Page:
Browsing by Subject "pedagogical leadership"

Sort by: Order: Results:

Now showing items 1-3 of 3
  • Fonsén, Elina; Ukkonen-Mikkola, Tuulikki (2019)
    Background: In recent years, early childhood education (ECE) has faced many reforms that have led to new requirements for pedagogy. Due to this evolution, there is, in turn, an increasing need to enhance the professional competence of ECE teachers through further training. Purpose: This article examines ECE teachers' interpretations of the changes in their pedagogical thinking during a further training course for ECE teachers in Finland. The aim of this qualitative research was to investigate the professional development that can be related to the further training. The context of the study was an 18-month long ECE teachers' further training course called 'Pedagogy of Early Childhood Education during Changing Practices'. Sample: The study involved 32 ECE teachers participating in the further training course. The data consisted of the written responses of the further training participants in respect of their interpretation of pedagogy. Design and methods: The research was carried out using a participatory action approach. The written data were collected from the teacher participants. Thematic analysis was firstly conducted inductively from the data. In the second phase, content analysis was applied using abductive reasoning. The theory-based content analysis was conducted using pedagogical leadership aspects of the theory of human capital. Results: The features of professional development that were identified were explored through the lens of pedagogical leadership and grouped into four dimensions: increased knowledge, awareness of the quality of previously implemented pedagogy, developmental skills, and ability to make the case for ECE pedagogy. Conclusions: The research identified connections and relationships between the further training and professional development in pedagogical leadership. The significance of and demand for a participatory action research approach to further training for ECE teachers are discussed.
  • Ahtiainen, Raisa; Fonsén, Elina; Kiuru, Laura (2021)
    Finnish early childhood education and care (ECEC) experienced system-wide changes in legislation, curriculum, and teachers’ and centre leaders’ qualification requirements between 2013 and 2018. Through these changes, the Finnish ECEC follows the global trends shifting the focus of ECEC from care towards education. The data are leaders’ (N = 41) written responses to three open-ended questions in a survey completed in 2018. The analytical framework draws on the models of educational change and human capital of pedagogical leadership. The framework directs focus on leaders’ understanding about and realisation of these new policies in their ECEC centres. Results indicate that leaders have the capacity to interpret and lead the curriculum process. However, to secure the coherence in and quality of ECEC, guidance that is more systematic and instruments (e.g. for development of pedagogy) that support the implementation of the curriculum and its assessment are needed.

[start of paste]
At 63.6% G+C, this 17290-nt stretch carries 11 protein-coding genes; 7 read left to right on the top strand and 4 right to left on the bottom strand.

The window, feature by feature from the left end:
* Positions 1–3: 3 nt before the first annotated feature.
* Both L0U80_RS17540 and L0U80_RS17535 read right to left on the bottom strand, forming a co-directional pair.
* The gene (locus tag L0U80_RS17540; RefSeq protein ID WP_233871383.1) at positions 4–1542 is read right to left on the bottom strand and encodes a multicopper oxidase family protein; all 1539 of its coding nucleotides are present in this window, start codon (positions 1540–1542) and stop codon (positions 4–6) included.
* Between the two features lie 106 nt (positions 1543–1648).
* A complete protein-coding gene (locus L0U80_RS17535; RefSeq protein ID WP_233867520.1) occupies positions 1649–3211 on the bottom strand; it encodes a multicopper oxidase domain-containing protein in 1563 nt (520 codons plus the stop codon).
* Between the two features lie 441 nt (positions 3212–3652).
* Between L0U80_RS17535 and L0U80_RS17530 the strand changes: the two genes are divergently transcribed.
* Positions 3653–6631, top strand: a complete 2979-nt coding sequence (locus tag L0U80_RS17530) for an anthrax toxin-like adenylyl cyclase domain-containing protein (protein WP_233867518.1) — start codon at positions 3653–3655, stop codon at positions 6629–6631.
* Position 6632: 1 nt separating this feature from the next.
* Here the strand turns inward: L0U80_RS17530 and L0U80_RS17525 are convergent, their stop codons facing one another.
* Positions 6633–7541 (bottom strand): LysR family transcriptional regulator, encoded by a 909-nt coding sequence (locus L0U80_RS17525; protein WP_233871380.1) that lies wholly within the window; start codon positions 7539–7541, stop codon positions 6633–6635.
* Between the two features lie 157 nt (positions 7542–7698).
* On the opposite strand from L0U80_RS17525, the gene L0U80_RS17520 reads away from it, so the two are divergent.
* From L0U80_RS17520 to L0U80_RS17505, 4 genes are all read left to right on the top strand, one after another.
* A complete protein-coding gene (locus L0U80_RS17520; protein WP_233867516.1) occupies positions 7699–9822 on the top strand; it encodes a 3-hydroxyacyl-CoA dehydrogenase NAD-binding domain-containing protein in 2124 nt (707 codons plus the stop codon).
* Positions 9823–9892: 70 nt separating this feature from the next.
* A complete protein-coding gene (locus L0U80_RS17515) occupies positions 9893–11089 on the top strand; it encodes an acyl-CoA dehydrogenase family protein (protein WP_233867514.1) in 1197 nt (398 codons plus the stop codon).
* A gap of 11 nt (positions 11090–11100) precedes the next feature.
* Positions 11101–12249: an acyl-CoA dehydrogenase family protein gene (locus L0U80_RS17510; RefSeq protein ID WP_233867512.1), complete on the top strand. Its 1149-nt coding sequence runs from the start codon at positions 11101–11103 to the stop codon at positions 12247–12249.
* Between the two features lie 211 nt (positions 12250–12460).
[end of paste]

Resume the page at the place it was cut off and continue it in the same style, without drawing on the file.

• Heikkinen, Kirsi-Marja; Ahtiainen, Raisa; Fonsén, Elina (2022)
    This article investigates early childhood education and care (ECEC) leadership through the concept of community of practice (COP). The focus is on ECEC leaders’ perceptions regarding their leadership during the educational changes taking place in the context of Finnish ECEC. The purpose is to increase understanding of how leaders see themselves in relation to the ECEC multiprofessional working community and practices of distributed leadership. The data are five focus group interviews of ECEC leaders analyzed with directed content analysis within the theoretical frame of domain, practice, and community forming the core of COP in Lave and Wenger. The results show how all three COP components comprise several dimensions in ECEC leaders’ perceptions of their leadership. For example, the component of the leadership domain consists of ECEC values, ECEC legislation, and ECEC curriculum. The results indicate that a formal leadership role is essential in leading the community and its vision. Moreover, building flexible leadership structures and supporting multiprofessional cooperation in the community augment leadership as a community’s joint enterprise